Theism or atheism : which is more reasonable? A public debate (1896) PDF ebook

Theism or atheism: which is more reasonable

Theism or atheism: which is more reasonable

A public debate between Mr. W. T. Lee (lecturer to the Christian evidence society) and Mr. G. W. Foote (president of the national secular society) was held in the temperance hall, derby, May 15 and 16, 1895

The Chairman: Ladies and Gentlemen, —allow me, in the first place, to express my indebtedness to the members of the local committee who are charged with the management of this meeting, for having bestowed upon me the compliment of inviting me to preside over this meeting. In the next place, I should like to assure you of the deep sympathy I feel in every honest effort to get at the truth with regard to matters vitally affecting the peace of mind and happiness of the people. 

Believe me, I have as little sympathy or patience with the gay trifler who, referring to matters of this importance, insists that ignorance is bliss, as I have with those persons who blindly take their orders from the priests and from the bookmen. Let me again frankly admit that I have little sympathy with a reckless and indiscriminate discussion on topics of this sacred character; I hold that the truth can best be arrived at, and a satisfactory solution of difficulties best secured, by temperate and orderly discussion. Happily for us tonight, we are sur- rounded by all the elements of the profitable debate. The contending champions are gentlemen of acknowledged ability, and, I believe, of sterling honesty of purpose. Li j\Ir. Lee — {loud applause) — we have a powerful and high-minded exponent of orthodoxy, who has acquitted himself well upon many a field of controversy; and in his opponent, we have one well qualified to meet him. (Cheers.) I can, perhaps, pay Mr. Foote no higher compliment than to say he has been deemed worthy by his fellow-thinkers to succeed an eminent orator and statesman, one whose acquaintance I was proud to make and enjoy — I refer to the late Charles Bradlaugh. Well, these friends of ours have mutually agreed to discuss a certain topic, which, as you all know, is thus described: "Theism or Atheism: Which is the more reasonable?'^ and, in doing so, they have undertaken to be bound by certain conditions; and perhaps, at this point, I cannot better consult your convenience and your information than by reading some of the more salient parts of the arrangements which have been drawn up: —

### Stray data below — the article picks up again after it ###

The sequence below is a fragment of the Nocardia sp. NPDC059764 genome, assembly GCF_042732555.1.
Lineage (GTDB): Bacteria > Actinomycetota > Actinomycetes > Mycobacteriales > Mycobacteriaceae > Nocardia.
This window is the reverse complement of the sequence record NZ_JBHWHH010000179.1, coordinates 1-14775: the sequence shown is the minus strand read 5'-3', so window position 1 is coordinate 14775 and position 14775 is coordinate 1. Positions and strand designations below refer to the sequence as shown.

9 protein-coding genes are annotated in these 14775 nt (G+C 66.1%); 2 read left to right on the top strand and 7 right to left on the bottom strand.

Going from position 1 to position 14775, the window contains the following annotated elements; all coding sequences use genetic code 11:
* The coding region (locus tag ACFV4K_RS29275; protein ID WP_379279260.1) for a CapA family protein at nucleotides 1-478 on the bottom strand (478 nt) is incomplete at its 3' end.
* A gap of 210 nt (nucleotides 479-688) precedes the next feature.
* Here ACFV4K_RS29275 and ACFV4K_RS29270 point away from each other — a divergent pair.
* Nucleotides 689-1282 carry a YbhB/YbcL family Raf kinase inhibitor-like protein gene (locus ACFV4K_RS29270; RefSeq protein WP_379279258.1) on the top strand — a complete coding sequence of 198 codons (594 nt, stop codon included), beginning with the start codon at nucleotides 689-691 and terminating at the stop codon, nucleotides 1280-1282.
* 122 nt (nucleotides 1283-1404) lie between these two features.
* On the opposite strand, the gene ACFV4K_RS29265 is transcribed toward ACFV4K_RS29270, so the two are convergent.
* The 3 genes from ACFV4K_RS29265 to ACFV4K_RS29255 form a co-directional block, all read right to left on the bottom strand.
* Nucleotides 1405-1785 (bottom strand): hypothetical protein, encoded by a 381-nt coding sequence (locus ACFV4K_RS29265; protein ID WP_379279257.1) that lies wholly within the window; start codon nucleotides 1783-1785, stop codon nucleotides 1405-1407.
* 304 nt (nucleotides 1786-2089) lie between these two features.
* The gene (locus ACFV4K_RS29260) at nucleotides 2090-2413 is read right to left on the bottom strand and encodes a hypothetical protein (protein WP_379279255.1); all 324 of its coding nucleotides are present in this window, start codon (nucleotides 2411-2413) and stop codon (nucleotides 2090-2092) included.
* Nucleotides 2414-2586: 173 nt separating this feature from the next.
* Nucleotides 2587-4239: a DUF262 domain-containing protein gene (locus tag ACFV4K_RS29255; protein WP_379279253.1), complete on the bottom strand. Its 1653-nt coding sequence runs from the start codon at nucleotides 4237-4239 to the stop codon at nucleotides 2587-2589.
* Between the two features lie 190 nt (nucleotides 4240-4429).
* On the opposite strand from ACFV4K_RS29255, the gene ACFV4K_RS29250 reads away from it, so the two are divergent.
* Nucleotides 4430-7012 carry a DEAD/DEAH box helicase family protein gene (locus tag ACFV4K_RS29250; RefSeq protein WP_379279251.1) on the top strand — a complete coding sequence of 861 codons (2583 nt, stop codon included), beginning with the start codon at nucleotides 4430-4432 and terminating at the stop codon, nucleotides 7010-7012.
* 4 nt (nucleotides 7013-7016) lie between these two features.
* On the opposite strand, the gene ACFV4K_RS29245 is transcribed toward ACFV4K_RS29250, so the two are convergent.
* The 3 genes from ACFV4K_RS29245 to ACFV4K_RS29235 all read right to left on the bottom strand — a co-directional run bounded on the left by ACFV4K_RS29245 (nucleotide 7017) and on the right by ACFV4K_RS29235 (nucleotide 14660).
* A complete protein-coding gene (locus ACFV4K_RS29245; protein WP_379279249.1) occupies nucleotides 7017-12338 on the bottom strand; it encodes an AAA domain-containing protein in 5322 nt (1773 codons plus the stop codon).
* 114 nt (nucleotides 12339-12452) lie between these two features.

Mr. Lee to open the first night, Mr. Foote the second. Order of debate :

 (a) Opener to speak for thirty minutes ;

 (d) his opponent to speak for thirty minutes. Each to speak twice for fifteen minutes after. 

All the local business arrangements are to be made by the joint committee at Derby. There are other points, which, for obvious reasons, I need not trouble you with. I have now to say, ladies and gentlemen, that you will not elicit from me any critical opinion with regard to the selected topic of discussion; throughout this debate, I shall carefully abstain from making any such observations. I hope to prove to your satisfaction that, in undertaking this duty, I have been actuated by a desire to observe the strictest impartiality; and, with this end in view, I very confidently appeal to you for assistance and support. Let us listen with the utmost patience and consideration to what both our friends have to say, and let us be careful not to indulge in any act, however slight, which may have a tendency to irritate or distract them.

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